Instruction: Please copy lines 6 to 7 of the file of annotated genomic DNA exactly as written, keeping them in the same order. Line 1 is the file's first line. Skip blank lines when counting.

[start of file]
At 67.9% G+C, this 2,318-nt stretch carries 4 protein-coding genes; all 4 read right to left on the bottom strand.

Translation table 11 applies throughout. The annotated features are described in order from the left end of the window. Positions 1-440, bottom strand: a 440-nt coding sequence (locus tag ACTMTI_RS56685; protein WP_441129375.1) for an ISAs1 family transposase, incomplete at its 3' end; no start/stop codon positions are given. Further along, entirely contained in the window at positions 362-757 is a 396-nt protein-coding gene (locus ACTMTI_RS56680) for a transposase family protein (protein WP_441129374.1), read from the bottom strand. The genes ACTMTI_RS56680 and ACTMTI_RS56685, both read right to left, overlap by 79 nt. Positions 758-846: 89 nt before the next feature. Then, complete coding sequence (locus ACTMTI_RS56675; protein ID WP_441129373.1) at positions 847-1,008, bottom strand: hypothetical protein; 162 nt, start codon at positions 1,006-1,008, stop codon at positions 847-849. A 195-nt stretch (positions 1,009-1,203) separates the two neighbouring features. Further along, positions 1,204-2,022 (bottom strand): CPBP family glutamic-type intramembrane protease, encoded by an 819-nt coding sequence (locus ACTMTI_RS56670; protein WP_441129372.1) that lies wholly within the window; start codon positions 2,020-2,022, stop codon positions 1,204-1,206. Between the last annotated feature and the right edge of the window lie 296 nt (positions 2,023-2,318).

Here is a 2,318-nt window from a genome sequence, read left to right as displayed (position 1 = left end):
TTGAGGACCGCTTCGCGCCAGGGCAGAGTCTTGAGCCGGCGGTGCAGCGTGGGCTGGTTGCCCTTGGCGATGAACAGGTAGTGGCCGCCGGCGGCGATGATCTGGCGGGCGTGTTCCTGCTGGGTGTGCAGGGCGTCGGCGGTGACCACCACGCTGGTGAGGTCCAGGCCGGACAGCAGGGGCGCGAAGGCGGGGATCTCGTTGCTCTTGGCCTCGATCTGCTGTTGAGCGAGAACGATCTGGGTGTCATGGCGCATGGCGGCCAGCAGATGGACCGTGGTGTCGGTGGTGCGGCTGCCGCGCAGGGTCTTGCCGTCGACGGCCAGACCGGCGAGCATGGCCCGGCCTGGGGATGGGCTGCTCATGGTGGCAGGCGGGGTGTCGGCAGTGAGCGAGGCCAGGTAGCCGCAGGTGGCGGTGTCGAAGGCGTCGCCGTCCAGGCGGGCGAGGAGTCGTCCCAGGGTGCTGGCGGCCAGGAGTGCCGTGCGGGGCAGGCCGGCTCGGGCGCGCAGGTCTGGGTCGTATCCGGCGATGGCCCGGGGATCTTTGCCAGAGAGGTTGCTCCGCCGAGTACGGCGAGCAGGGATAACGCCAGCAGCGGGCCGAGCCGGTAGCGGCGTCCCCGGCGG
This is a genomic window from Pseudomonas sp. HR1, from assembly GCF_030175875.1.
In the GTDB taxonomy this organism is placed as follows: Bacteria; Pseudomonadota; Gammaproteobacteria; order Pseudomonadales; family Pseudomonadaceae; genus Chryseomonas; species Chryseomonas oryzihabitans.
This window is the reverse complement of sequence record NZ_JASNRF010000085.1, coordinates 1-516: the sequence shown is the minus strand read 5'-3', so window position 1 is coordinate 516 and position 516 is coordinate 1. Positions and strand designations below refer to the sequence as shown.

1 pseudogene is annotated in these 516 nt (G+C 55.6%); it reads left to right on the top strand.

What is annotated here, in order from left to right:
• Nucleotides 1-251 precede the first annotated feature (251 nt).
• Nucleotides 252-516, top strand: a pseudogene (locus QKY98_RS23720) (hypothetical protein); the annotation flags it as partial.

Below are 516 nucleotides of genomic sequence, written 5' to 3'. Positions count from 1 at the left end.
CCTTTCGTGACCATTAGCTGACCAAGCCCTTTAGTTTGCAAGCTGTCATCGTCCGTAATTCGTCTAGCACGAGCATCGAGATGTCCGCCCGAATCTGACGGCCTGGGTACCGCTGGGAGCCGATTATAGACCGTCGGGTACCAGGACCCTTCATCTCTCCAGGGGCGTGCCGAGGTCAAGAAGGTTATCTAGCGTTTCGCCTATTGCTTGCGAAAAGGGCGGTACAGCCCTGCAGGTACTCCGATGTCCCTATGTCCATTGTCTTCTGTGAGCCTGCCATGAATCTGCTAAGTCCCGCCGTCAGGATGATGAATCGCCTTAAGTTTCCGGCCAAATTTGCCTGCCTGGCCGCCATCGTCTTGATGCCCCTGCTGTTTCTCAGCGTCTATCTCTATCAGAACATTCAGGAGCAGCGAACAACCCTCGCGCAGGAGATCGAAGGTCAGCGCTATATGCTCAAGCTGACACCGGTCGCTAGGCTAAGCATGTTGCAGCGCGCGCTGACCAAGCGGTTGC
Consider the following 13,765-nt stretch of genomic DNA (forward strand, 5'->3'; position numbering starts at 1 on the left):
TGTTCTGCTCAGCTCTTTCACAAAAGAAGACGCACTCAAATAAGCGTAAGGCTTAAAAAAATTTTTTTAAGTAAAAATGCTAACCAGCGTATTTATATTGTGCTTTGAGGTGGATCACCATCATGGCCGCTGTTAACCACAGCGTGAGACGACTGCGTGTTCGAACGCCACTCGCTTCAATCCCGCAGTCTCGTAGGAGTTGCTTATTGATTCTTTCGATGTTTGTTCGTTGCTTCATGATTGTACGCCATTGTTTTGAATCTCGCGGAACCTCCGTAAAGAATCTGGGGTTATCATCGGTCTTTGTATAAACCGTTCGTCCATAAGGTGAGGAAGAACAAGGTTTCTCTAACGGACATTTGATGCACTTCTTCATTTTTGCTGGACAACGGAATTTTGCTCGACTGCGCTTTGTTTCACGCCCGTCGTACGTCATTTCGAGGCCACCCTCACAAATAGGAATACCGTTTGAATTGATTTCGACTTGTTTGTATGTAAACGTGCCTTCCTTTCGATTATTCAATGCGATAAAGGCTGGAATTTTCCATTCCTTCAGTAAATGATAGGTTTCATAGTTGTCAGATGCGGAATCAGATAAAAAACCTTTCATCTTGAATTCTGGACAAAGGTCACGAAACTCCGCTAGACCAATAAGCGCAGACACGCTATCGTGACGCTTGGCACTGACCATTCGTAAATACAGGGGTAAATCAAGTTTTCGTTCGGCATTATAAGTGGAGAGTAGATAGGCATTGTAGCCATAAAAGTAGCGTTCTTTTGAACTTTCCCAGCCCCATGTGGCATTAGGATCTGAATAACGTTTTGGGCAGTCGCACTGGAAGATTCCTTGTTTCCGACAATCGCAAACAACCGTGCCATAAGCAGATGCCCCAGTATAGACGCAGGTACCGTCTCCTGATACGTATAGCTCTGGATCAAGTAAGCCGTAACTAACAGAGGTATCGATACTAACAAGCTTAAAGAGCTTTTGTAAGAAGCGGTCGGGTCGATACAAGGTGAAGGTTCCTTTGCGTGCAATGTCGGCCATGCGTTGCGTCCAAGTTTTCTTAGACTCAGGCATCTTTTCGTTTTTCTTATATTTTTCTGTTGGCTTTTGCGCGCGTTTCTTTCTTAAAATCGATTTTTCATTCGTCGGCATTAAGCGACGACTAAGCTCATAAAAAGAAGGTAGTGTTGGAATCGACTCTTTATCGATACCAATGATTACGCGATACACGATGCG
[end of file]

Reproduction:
In the GTDB taxonomy this organism is placed as follows: Bacteria; Pseudomonadota; Gammaproteobacteria; order Pseudomonadales; family Pseudomonadaceae; genus Chryseomonas; species Chryseomonas oryzihabitans.
This window is the reverse complement of sequence record NZ_JASNRF010000085.1, coordinates 1-516: the sequence shown is the minus strand read 5'-3', so window position 1 is coordinate 516 and position 516 is coordinate 1. Positions and strand designations below refer to the sequence as shown.